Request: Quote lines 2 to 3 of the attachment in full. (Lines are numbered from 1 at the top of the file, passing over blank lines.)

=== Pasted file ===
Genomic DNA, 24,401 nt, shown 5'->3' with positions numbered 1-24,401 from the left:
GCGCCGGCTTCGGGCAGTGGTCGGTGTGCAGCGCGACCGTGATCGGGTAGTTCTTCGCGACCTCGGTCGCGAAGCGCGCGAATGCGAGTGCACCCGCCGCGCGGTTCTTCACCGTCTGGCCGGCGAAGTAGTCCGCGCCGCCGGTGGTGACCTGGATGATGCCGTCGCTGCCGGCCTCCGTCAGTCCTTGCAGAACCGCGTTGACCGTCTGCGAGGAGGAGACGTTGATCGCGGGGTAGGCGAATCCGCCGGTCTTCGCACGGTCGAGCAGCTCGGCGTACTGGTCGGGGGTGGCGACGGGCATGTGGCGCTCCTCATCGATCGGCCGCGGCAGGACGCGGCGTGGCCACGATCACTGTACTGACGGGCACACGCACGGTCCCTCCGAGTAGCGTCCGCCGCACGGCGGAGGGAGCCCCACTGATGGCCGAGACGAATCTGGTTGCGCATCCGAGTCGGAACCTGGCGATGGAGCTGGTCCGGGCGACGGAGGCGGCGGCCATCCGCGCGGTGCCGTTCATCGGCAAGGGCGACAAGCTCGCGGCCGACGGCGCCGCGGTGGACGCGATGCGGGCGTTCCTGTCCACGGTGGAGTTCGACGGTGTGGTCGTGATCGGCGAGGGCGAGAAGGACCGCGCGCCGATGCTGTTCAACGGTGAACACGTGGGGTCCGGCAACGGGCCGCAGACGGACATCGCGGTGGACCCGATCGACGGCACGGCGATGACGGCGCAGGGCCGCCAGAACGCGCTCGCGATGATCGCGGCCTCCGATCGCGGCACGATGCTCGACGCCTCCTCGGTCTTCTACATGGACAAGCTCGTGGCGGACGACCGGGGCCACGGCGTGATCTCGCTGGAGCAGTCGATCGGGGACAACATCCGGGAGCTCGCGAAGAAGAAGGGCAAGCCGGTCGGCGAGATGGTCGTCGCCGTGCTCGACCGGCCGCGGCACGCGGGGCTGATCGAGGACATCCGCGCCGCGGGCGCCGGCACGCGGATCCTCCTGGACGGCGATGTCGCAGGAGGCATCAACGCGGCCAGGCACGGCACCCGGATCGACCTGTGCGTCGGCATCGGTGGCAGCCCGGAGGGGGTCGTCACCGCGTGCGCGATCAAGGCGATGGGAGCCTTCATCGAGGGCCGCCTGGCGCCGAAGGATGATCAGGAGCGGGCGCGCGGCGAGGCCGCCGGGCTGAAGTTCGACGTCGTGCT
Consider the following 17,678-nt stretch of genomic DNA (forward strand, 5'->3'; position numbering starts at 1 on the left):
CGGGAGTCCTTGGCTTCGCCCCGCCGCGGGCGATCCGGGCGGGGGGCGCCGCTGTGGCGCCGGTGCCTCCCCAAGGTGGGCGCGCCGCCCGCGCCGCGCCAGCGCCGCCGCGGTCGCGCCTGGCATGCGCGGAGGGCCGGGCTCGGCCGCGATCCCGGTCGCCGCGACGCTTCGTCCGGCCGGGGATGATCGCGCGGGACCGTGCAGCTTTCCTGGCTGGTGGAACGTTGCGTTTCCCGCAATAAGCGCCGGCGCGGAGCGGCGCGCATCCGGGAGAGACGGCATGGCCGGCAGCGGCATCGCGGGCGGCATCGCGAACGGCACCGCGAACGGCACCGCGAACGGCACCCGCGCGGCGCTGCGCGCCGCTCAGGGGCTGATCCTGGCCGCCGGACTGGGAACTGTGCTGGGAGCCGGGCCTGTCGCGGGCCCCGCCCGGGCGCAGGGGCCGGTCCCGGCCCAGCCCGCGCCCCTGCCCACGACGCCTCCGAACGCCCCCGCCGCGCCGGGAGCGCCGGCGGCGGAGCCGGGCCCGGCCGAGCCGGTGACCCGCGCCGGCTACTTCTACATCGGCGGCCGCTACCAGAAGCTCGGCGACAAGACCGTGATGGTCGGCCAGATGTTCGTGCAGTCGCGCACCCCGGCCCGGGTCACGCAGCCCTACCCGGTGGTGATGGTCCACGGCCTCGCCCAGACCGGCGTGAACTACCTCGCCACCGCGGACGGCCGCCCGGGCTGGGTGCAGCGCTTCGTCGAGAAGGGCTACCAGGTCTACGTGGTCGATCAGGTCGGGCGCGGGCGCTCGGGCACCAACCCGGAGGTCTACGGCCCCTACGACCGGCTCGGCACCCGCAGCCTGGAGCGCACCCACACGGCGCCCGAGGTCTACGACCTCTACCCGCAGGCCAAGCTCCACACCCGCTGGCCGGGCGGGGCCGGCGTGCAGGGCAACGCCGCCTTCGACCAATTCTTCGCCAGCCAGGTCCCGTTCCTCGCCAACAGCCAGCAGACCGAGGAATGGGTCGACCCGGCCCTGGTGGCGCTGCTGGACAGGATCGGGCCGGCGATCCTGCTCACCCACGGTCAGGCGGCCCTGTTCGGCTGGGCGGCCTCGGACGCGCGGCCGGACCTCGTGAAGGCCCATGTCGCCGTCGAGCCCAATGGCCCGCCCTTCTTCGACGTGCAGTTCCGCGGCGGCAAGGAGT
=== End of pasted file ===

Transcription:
GCGCCGGCTTCGGGCAGTGGTCGGTGTGCAGCGCGACCGTGATCGGGTAGTTCTTCGCGACCTCGGTCGCGAAGCGCGCGAATGCGAGTGCACCCGCCGCGCGGTTCTTCACCGTCTGGCCGGCGAAGTAGTCCGCGCCGCCGGTGGTGACCTGGATGATGCCGTCGCTGCCGGCCTCCGTCAGTCCTTGCAGAACCGCGTTGACCGTCTGCGAGGAGGAGACGTTGATCGCGGGGTAGGCGAATCCGCCGGTCTTCGCACGGTCGAGCAGCTCGGCGTACTGGTCGGGGGTGGCGACGGGCATGTGGCGCTCCTCATCGATCGGCCGCGGCAGGACGCGGCGTGGCCACGATCACTGTACTGACGGGCACACGCACGGTCCCTCCGAGTAGCGTCCGCCGCACGGCGGAGGGAGCCCCACTGATGGCCGAGACGAATCTGGTTGCGCATCCGAGTCGGAACCTGGCGATGGAGCTGGTCCGGGCGACGGAGGCGGCGGCCATCCGCGCGGTGCCGTTCATCGGCAAGGGCGACAAGCTCGCGGCCGACGGCGCCGCGGTGGACGCGATGCGGGCGTTCCTGTCCACGGTGGAGTTCGACGGTGTGGTCGTGATCGGCGAGGGCGAGAAGGACCGCGCGCCGATGCTGTTCAACGGTGAACACGTGGGGTCCGGCAACGGGCCGCAGACGGACATCGCGGTGGACCCGATCGACGGCACGGCGATGACGGCGCAGGGCCGCCAGAACGCGCTCGCGATGATCGCGGCCTCCGATCGCGGCACGATGCTCGACGCCTCCTCGGTCTTCTACATGGACAAGCTCGTGGCGGACGACCGGGGCCACGGCGTGATCTCGCTGGAGCAGTCGATCGGGGACAACATCCGGGAGCTCGCGAAGAAGAAGGGCAAGCCGGTCGGCGAGATGGTCGTCGCCGTGCTCGACCGGCCGCGGCACGCGGGGCTGATCGAGGACATCCGCGCCGCGGGCGCCGGCACGCGGATCCTCCTGGACGGCGATGTCGCAGGAGGCATCAACGCGGCCAGGCACGGCACCCGGATCGACCTGTGCGTCGGCATCGGTGGCAGCCCGGAGGGGGTCGTCACCGCGTGCGCGATCAAGGCGATGGGAGCCTTCATCGAGGGCCGCCTGGCGCCGAAGGATGATCAGGAGCGGGCGCGCGGCGAGGCCGCCGGGCTGAAGTTCGACGTCGTGCT
Consider the following 17,678-nt stretch of genomic DNA (forward strand, 5'->3'; position numbering starts at 1 on the left):